Heading soccer balls is one of the sporting activities that have been linked to higher risk of chronic brain injury (Photo: Getty Images)
Heading soccer balls is one of the sporting activities that have been linked to higher risk of chronic brain injury (Photo: Getty Images)

ScienceJune 9, 2021

In sports, major consequences from years of ‘minor’ knocks to the head

Heading soccer balls is one of the sporting activities that have been linked to higher risk of chronic brain injury (Photo: Getty Images)
Heading soccer balls is one of the sporting activities that have been linked to higher risk of chronic brain injury (Photo: Getty Images)

There’s a growing body of overseas evidence that repeated small blows to the head – like those experienced in many contact sports – can lead to chronic traumatic encephalopathy, or CTE. Now a brain scientist and athlete is embarking on research to shed light on the situation in New Zealand.

Helen Murray has seen too many of her friends’ lives changed by head injuries from her sport. The captain of the New Zealand ice hockey team and neuroscientist says that people affected by head injuries can be more sensitive to sound and light, get headaches, find it hard to concentrate and feel like their personality has changed. In the worst cases, repetitive knocks lead to early dementia.

As well as being one of our top sportspeople, Murray is a neuroscientist at the University of Auckland. She’s now embarking on research that, she hopes, will illuminate how repetitive head injuries lead to dementia and find early signs that it’s happening so that these devastating effects can be prevented. She just received nearly $250,000 in funding from the Health Research Council to do so.

She’s studying chronic traumatic encephalopathy, or CTE (the condition that’s key to the plot of the 2015 Will Smith film Concussion). It’s a disorder with a lot of question marks around it.

Neuroscientists know CTE happens with repeated, usually small, blows to the head from playing sports like American football, rugby, ice hockey or boxing. But which sports it’s linked to, and whether the disease differs depending on the sport, isn’t yet clear. Even making the link between sport and CTE is a relatively recent thing.

“The symptoms don’t develop until 10, 15, 20 years after your playing career. So it’s not always obvious that what you’re experiencing is happening because of what happened in your sport,” Murray says. “People might just think ‘oh I’m getting older’ or ‘oh the job I did predisposed me to this’.”

Neuroscientist Helen Murray in action on the ice: NZ v Mexico, 2017 (Photo: Mats Bekkevold)

People with CTE can be affected in a wide range of ways. They may get headaches, feel depressed or even suicidal, lose their memory, have poor impulse control or act aggressively.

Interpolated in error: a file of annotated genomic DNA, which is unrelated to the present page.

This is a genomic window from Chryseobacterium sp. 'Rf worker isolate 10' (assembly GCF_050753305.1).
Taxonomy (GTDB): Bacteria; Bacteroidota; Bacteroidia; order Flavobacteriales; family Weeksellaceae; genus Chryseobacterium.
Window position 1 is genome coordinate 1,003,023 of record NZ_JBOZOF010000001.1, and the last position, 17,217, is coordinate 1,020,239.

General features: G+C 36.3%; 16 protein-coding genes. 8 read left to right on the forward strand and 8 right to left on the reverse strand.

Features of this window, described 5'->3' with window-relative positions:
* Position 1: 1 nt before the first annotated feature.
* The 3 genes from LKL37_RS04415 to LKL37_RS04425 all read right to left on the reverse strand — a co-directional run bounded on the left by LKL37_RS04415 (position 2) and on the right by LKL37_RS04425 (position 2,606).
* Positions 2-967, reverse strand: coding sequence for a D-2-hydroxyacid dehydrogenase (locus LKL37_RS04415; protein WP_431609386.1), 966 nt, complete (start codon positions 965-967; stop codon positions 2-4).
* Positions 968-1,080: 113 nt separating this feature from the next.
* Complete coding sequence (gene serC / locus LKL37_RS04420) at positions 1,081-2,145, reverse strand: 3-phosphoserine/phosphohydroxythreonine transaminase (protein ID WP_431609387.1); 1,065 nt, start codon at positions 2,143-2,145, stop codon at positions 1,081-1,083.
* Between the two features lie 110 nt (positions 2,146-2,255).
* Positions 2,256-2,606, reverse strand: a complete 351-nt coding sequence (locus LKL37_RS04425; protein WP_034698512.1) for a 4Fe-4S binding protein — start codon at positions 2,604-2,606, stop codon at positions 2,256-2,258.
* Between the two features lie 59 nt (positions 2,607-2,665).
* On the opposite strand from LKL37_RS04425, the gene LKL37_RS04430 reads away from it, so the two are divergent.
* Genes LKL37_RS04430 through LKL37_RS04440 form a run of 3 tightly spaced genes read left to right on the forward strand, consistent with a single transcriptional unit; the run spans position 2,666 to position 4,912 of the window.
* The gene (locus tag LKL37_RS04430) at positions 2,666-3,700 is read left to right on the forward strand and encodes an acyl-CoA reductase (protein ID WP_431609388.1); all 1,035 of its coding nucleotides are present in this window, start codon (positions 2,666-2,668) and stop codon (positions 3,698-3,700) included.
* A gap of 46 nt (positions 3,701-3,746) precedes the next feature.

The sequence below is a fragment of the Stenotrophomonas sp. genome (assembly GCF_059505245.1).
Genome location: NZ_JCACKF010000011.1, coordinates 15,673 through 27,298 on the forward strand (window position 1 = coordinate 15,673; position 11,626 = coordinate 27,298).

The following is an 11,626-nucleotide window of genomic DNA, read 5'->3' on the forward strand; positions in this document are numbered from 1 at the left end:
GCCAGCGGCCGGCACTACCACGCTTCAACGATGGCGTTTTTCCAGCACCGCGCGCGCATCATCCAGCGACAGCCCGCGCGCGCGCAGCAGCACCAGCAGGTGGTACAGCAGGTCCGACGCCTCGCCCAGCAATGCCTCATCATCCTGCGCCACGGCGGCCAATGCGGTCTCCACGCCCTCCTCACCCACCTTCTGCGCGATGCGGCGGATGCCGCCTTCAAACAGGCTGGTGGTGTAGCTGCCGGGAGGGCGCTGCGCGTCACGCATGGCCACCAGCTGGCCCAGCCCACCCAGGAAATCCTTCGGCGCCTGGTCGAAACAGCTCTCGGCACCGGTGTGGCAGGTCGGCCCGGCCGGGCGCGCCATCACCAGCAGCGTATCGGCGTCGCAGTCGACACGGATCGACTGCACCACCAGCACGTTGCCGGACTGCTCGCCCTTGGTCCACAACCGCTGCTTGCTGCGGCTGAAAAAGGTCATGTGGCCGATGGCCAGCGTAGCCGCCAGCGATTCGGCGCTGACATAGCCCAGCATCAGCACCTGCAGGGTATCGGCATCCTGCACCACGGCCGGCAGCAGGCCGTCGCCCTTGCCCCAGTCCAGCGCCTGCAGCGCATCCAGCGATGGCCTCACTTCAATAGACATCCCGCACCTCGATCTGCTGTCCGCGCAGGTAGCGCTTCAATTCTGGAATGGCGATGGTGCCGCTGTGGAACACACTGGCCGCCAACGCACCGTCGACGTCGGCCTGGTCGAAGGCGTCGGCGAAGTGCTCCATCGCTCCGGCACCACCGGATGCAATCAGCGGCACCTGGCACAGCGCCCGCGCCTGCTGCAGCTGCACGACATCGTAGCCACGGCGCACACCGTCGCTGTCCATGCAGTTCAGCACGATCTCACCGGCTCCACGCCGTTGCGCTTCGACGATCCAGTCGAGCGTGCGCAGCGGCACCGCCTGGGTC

And what’s actually going on inside the brain is also a bit of a mystery. “We really don’t know much about what’s happening at the microscopic level of the brain,” says Murray. Clumps or tangled messes of proteins can build up, brain cells might show signs of being stressed or people may start losing brain cells altogether.

It’s a similar picture to what’s happening in Alzheimer’s patients, and sometimes people can have both, and other, disorders at the same time. And CTE can only be diagnosed definitively after death by looking at the brain tissue under a microscope.

What scientists do know about CTE comes mostly from studies of American football players. Murray wants to build a picture of what’s going on in Aotearoa.

She’s starting her research using brain samples from Australian rugby and football players. She later hopes to look at brains of former New Zealand contact sports players.

As part of her Health Research Council funded project, Murray will screen these brains for anything out of the ordinary – blood vessel damage, the connections (or lack of) between brain cells or buildup of toxic proteins. Once she’s found some interesting targets or things that are common for CTE sufferers, she and her team will zoom in and analyse those further.

The ultimate goal is to be able to identify signs of CTE that show up in the bloodstream or spinal fluid. That would allow doctors to non-invasively detect, diagnose, treat and hopefully prevent damage. But that’s a long way off she says: “This [project] is really just the start.”

Murray says her sport, ice hockey, is what motivated her to do this research.

“Too many of my teammates have been affected [by head injuries] to the point that it’s affected their daily lives and it’s taken them a really long time to recover. In some cases I’ve had a few teammates who had to stop playing from the danger of getting another [head] impact and what that would mean for their lives.”

She’s keen to hear from people who play contact sports and think it’s affected their brains.

Murray is one of nine recipients of the 2021 Emerging Researcher First Grants provided by the Health Research Council. This year the council awarded more than $2.1 million to projects ranging from finding markers of ADHD to using psychedelic drugs as a late-stage cancer treatment.

The Spinoff’s science content is made possible thanks to the support of The MacDiarmid Institute for Advanced Materials and Nanotechnology, a national institute devoted to scientific research.

Mad Chapman, Editor
Aotearoa continues to adapt to a new reality and The Spinoff is right there, sorting fact from fiction to bring you the latest updates and biggest stories. Help us continue this coverage, and so much more, by supporting The Spinoff Members.Madeleine Chapman, EditorJoin Members

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